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Feature: How Georgia students learn from heroes


The videos all open with one man in the frame. The details are different – faces, ages. But each man wears the same medal clipped around his neck, blue fabric and gold metal, an Eagle perched atop a sharp-pointed star – the Medal of Honor.

As the clips continue, each man tells his story: How he came to the service, where he served, who was with him. They talk about the hard times, about men on battlefields calling for their mothers, about decisions that happened in a split second and knowing something had to be done.

They explain how they came to win the Medal of Honor, the United States’ highest honor awarded for valor in combat. From all of them, the same sentiment tends to arise:

“My name is on the back of it,” one says. “But I’m just a caretaker.”

“The medal’s not mine,” another explains. “It belongs to those kids who never grew up to be grandfathers.”

The videos are part of the Medal of Honor Character Development Program, through which students in participating Georgia schools learn from the oral histories of Medal of Honor recipients.

The living-history curriculum zeroes in on six core values: courage, commitment, sacrifice, integrity, citizenship and patriotism. The goal is not to glorify or glamorize war, organizers say, but to inspire students to learn from the recipients’ examples of valor and influence change in their own communities.

Before it comes to students, middle- and high-school teachers and administrators learn the Medal of Honor curriculum at voluntary trainings sponsored, all over the state, by the Georgia Department of Education. Attendees receive the full curriculum kit at no cost, participate in model lessons, and learn best practices for their classrooms. (Substitute teacher costs are reimbursed to the applicable district or school.)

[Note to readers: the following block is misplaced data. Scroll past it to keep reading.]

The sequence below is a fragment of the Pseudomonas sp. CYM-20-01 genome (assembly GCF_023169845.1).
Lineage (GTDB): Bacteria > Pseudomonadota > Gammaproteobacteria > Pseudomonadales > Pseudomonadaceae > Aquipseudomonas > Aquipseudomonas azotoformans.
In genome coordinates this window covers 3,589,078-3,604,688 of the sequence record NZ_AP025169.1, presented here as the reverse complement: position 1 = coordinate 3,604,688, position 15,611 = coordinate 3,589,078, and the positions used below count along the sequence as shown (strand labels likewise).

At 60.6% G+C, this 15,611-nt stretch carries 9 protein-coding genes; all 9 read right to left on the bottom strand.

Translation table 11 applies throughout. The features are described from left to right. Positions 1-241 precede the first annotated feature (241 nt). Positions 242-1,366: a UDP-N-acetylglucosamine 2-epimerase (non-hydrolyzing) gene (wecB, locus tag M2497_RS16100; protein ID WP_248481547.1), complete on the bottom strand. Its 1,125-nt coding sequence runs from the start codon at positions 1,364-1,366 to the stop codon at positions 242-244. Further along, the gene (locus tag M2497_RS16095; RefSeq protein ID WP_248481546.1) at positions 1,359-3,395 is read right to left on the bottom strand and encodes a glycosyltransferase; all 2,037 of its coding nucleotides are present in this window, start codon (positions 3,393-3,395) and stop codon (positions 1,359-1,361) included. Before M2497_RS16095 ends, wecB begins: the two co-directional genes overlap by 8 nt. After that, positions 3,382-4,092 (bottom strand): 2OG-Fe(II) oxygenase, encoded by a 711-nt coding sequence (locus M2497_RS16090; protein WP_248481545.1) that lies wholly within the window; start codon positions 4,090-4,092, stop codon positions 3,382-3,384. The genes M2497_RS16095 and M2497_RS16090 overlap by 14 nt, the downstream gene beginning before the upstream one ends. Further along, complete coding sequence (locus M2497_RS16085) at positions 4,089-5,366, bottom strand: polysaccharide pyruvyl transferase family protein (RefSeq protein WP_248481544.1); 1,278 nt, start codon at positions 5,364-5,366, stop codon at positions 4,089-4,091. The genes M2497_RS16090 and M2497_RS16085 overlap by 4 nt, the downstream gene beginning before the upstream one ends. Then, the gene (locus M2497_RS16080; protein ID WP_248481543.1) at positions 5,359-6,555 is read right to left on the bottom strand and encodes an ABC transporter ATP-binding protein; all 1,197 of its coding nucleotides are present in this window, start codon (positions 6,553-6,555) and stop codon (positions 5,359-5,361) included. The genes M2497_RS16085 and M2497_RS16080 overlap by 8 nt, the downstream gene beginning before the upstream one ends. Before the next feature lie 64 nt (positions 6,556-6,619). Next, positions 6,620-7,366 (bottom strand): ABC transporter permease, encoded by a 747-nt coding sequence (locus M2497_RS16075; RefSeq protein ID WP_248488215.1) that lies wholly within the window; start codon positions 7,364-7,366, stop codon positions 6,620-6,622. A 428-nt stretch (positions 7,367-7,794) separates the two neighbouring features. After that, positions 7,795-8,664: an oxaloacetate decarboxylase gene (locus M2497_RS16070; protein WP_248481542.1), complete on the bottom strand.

During a recent training hosted by the Metro Regional Education Service Agency (RESA), educators learned how to implement the program – discussing everything from the history of the Medal of Honor to stories of their military service (or the service of parents, grandparents, spouses, and friends).

They modeled lessons they would later bring back to their students – listening, for instance, to recipients’ stories and breaking out in charts the examples of courage and sacrifice they displayed, and the meaning of those words in everyday life.

Most of the recipients’ stories crackled through a DVD projector, but one was there in living color. First Lieutenant Brian Thacker, a Vietnam veteran who received the Medal of Honor in 1973, attended to share his story with the group. He was honored, as he entered the building, by a flag line from the Georgia Patriot Guard.

He then talked with a packed room about his time overseas, about the times since that he’s shared his story with students, and about the phone call that came, after he was home, and his first thought after hanging up.

I lost three men over there, he remembers thinking. When are we going to talk about them?

It’s stories like Thacker’s – of selflessness, of courage, of sacrifice writ large – that are the heart of the Medal of Honor program. It begins with Georgia teachers, in trainings like this, and flows out from there to students all over the state. 

Learn more about the Medal of Honor program, and teacher-training workshops, here.